The effects of using flashcards to develop automaticity with key vocabulary words for students with and without learning disabilities enrolled in a high school Spanish course




Stager, Phillip A.

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The purpose of this study was to investigate the effects of using flashcards to develop automaticity (rapid word recognition) with key vocabulary words and phrases in order to improve fluency and reading comprehension skills for participants with and without diagnosed learning disabilities enrolled in a high school Spanish course. Eighty-seven students without learning disabilities and six students with learning disabilities (n = 93), all between 16 and 18 years of age, (sample of convenience) were given single-word and phrase training within the context of the curriculum. Participants learned to decode key words and phrases quickly and accurately in Spanish using flashcards. Once training was determined to be sufficient, as measured through Curriculum-Based Measures (CBM's), reading comprehension scores were then obtained through end-of-unit exams. One-Way Within Subjects ANOVA/Mean analysis was conducted to explore the differences between rapid word decoding rates and reading comprehension scores. ANOVA (p<.05) analyses comparing the CBM's of automaticity (administered just prior to the exams) with end-of-unit comprehension exams found no statistically significant difference between the two. Results suggest that an emphasis on the development of automaticity (rapid word recognition), within the context of the curriculum, benefits all students of foreign language study. The findings indicated that students with learning disabilities were able to achieve comprehension rates comparable to students without learning disabilities as a result of the intervention.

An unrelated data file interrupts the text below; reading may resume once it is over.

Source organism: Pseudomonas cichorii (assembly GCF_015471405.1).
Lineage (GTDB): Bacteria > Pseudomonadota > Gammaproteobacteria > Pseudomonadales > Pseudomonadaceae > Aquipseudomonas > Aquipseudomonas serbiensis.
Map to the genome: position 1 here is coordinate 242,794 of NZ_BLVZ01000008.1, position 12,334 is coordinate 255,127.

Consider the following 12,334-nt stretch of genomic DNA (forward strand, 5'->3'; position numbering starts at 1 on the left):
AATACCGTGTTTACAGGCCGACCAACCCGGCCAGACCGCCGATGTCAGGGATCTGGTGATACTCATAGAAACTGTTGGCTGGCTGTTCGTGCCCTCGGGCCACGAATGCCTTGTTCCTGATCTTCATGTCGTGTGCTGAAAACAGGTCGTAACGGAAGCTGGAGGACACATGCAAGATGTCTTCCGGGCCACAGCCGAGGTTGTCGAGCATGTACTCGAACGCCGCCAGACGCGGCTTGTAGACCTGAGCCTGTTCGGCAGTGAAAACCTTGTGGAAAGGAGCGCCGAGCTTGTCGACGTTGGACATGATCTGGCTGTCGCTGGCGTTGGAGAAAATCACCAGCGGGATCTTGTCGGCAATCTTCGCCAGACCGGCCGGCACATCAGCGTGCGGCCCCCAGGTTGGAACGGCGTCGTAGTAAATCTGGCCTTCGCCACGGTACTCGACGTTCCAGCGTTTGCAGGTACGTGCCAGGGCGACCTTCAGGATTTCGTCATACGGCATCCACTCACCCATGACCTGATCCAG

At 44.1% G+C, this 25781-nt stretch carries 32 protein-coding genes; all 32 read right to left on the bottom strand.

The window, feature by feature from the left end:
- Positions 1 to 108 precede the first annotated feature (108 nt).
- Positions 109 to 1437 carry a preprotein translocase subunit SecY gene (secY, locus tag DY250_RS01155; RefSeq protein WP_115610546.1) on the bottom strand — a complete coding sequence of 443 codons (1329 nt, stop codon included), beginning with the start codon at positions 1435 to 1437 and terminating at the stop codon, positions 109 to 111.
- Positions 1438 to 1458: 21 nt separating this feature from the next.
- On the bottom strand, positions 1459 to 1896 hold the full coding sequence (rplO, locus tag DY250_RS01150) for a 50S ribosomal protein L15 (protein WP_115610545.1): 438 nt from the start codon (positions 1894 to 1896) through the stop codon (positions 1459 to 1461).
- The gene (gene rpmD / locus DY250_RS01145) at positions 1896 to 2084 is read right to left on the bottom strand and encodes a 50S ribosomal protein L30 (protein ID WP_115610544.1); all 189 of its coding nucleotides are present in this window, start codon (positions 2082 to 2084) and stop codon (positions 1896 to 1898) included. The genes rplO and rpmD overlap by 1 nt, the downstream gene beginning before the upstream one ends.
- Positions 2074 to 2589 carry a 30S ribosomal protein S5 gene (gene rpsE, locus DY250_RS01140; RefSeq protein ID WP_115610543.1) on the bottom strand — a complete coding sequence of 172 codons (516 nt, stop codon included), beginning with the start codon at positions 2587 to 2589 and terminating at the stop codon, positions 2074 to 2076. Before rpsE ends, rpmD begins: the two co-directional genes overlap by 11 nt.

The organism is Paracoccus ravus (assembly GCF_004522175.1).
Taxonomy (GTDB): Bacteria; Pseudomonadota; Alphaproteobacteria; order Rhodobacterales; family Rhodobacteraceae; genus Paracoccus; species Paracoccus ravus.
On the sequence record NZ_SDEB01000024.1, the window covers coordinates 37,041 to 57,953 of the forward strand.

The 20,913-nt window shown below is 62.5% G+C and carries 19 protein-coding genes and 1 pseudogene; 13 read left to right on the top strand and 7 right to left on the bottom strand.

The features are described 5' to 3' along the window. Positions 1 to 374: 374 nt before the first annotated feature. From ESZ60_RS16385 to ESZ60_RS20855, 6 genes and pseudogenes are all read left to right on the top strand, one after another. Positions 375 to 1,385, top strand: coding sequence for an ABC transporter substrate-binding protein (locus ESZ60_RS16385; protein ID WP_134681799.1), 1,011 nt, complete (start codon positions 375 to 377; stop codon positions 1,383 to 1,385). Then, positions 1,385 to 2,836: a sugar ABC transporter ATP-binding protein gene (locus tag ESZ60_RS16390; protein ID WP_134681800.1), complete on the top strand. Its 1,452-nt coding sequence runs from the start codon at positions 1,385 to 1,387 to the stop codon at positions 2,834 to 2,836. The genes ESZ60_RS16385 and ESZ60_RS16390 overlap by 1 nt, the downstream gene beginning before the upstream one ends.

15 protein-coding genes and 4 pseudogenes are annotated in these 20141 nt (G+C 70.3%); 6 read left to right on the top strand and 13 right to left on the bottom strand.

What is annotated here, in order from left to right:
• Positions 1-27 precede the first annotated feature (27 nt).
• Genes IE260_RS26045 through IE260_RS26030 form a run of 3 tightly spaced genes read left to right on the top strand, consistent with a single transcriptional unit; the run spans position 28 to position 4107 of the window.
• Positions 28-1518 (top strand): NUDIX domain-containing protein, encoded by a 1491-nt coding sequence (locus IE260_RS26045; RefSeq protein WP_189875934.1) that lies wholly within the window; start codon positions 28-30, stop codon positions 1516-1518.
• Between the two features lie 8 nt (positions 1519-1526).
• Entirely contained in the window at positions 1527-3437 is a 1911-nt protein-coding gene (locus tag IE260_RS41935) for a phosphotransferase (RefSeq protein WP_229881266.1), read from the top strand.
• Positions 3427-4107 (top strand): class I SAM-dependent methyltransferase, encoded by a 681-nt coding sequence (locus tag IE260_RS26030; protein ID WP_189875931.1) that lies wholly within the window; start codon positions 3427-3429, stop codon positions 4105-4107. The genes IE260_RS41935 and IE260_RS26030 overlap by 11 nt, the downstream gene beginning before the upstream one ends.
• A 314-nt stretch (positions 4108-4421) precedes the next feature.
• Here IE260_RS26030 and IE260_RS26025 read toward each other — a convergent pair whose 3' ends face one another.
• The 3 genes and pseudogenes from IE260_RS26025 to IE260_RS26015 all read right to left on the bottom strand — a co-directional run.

Education, Automaticity, Disabilities, Flashcards, Learning, Spanish, Vocabulary